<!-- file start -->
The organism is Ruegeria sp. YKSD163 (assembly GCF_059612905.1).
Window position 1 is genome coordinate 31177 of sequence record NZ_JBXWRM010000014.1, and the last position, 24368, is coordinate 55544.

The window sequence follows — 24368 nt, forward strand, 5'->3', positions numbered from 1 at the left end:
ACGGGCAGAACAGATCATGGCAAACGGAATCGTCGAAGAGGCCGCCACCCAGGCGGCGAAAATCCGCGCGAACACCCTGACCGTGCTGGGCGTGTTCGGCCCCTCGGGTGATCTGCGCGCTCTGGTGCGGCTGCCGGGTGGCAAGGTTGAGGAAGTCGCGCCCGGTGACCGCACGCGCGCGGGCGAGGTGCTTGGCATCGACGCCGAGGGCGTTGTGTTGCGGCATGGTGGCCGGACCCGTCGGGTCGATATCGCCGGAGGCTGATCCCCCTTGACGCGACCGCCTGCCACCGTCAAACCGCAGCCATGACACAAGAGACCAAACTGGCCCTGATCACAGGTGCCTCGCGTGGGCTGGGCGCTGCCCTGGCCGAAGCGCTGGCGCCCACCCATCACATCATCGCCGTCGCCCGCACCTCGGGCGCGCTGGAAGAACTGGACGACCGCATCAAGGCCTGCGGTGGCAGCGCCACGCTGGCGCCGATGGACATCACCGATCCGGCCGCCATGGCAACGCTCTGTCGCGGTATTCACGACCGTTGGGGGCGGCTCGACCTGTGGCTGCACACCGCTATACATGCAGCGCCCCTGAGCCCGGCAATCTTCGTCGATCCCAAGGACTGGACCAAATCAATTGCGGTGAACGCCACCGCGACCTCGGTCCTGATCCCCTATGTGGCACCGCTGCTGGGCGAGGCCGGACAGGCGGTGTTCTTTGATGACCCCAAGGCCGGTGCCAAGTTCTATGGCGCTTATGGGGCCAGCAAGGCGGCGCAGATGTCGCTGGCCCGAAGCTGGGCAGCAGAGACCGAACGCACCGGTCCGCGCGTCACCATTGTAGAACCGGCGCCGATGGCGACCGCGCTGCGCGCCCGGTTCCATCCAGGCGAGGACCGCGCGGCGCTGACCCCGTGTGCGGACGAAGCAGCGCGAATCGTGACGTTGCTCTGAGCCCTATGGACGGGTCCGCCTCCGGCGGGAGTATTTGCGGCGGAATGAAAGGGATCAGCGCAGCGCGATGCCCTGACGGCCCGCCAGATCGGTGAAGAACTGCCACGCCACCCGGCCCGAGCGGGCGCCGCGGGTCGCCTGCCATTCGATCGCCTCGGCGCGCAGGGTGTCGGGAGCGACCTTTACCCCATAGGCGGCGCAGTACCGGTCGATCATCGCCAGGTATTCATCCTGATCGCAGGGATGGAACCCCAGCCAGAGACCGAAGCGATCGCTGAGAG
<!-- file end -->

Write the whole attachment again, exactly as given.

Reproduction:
The organism is Ruegeria sp. YKSD163 (assembly GCF_059612905.1).
Window position 1 is genome coordinate 31177 of sequence record NZ_JBXWRM010000014.1, and the last position, 24368, is coordinate 55544.

The window sequence follows — 24368 nt, forward strand, 5'->3', positions numbered from 1 at the left end:
ACGGGCAGAACAGATCATGGCAAACGGAATCGTCGAAGAGGCCGCCACCCAGGCGGCGAAAATCCGCGCGAACACCCTGACCGTGCTGGGCGTGTTCGGCCCCTCGGGTGATCTGCGCGCTCTGGTGCGGCTGCCGGGTGGCAAGGTTGAGGAAGTCGCGCCCGGTGACCGCACGCGCGCGGGCGAGGTGCTTGGCATCGACGCCGAGGGCGTTGTGTTGCGGCATGGTGGCCGGACCCGTCGGGTCGATATCGCCGGAGGCTGATCCCCCTTGACGCGACCGCCTGCCACCGTCAAACCGCAGCCATGACACAAGAGACCAAACTGGCCCTGATCACAGGTGCCTCGCGTGGGCTGGGCGCTGCCCTGGCCGAAGCGCTGGCGCCCACCCATCACATCATCGCCGTCGCCCGCACCTCGGGCGCGCTGGAAGAACTGGACGACCGCATCAAGGCCTGCGGTGGCAGCGCCACGCTGGCGCCGATGGACATCACCGATCCGGCCGCCATGGCAACGCTCTGTCGCGGTATTCACGACCGTTGGGGGCGGCTCGACCTGTGGCTGCACACCGCTATACATGCAGCGCCCCTGAGCCCGGCAATCTTCGTCGATCCCAAGGACTGGACCAAATCAATTGCGGTGAACGCCACCGCGACCTCGGTCCTGATCCCCTATGTGGCACCGCTGCTGGGCGAGGCCGGACAGGCGGTGTTCTTTGATGACCCCAAGGCCGGTGCCAAGTTCTATGGCGCTTATGGGGCCAGCAAGGCGGCGCAGATGTCGCTGGCCCGAAGCTGGGCAGCAGAGACCGAACGCACCGGTCCGCGCGTCACCATTGTAGAACCGGCGCCGATGGCGACCGCGCTGCGCGCCCGGTTCCATCCAGGCGAGGACCGCGCGGCGCTGACCCCGTGTGCGGACGAAGCAGCGCGAATCGTGACGTTGCTCTGAGCCCTATGGACGGGTCCGCCTCCGGCGGGAGTATTTGCGGCGGAATGAAAGGGATCAGCGCAGCGCGATGCCCTGACGGCCCGCCAGATCGGTGAAGAACTGCCACGCCACCCGGCCCGAGCGGGCGCCGCGGGTCGCCTGCCATTCGATCGCCTCGGCGCGCAGGGTGTCGGGAGCGACCTTTACCCCATAGGCGGCGCAGTACCGGTCGATCATCGCCAGGTATTCATCCTGATCGCAGGGATGGAACCCCAGCCAGAGACCGAAGCGATCGCTGAGAG